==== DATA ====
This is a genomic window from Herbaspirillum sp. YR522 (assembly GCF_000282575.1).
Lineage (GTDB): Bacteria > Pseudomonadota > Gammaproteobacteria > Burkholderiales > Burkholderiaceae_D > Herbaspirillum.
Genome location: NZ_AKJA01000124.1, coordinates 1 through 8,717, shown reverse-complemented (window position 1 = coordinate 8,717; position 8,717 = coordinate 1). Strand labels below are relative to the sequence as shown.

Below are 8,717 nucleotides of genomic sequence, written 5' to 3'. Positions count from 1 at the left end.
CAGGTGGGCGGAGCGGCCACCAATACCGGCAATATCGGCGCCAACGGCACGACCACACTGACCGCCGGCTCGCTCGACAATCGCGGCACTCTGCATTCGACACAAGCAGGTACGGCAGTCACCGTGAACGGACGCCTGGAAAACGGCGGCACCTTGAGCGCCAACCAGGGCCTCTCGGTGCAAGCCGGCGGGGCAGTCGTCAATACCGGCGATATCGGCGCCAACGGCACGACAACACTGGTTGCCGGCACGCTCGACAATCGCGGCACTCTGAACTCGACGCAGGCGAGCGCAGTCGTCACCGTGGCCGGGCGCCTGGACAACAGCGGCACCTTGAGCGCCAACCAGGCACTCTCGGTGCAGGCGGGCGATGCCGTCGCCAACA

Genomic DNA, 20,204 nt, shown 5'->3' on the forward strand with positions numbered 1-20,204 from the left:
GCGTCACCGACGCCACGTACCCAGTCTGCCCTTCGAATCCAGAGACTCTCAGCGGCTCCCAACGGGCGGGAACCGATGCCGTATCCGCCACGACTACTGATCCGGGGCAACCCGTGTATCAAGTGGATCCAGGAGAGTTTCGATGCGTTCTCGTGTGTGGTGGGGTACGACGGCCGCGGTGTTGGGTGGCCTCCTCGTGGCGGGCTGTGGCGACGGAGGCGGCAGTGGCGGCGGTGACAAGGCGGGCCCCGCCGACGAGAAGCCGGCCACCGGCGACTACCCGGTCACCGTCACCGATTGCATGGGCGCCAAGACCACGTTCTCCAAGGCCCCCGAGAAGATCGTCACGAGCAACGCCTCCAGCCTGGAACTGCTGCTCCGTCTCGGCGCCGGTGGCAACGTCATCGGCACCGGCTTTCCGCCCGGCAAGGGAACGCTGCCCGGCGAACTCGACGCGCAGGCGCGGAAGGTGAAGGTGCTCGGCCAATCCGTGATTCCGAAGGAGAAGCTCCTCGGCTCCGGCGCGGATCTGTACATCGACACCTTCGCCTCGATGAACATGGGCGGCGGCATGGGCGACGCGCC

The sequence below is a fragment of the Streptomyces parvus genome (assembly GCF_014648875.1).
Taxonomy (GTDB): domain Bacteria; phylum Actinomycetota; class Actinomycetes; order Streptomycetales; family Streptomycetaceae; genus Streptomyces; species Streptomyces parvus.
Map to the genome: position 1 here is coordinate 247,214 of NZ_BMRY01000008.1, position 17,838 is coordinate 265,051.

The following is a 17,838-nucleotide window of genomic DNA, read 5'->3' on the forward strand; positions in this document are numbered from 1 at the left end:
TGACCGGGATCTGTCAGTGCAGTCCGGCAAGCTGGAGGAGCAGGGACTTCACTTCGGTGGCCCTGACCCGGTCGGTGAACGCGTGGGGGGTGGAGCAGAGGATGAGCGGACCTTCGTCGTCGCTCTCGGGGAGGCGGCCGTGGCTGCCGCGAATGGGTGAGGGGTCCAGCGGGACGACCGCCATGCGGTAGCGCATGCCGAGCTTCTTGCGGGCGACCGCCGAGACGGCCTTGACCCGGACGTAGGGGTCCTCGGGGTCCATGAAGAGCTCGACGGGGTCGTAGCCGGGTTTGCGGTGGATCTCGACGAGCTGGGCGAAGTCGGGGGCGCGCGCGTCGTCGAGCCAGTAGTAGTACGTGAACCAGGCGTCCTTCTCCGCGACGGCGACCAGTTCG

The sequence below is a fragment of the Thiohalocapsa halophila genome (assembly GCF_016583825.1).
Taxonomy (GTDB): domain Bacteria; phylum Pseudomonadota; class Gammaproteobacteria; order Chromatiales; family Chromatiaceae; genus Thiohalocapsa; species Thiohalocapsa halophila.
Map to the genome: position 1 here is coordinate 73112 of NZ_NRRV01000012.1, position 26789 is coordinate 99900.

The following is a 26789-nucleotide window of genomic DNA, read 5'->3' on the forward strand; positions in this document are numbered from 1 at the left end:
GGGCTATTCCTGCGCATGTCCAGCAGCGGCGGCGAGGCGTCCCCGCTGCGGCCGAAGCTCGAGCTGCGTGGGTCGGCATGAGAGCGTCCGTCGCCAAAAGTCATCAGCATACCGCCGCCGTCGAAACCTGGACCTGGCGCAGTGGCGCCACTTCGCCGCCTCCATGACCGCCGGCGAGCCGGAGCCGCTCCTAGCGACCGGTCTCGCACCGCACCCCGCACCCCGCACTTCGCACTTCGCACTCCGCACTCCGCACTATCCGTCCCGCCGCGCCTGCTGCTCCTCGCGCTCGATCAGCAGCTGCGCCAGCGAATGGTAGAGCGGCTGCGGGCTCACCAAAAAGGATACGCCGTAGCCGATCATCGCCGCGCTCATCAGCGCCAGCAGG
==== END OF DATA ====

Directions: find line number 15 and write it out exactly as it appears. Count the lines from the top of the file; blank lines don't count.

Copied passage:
Map to the genome: position 1 here is coordinate 73112 of NZ_NRRV01000012.1, position 26789 is coordinate 99900.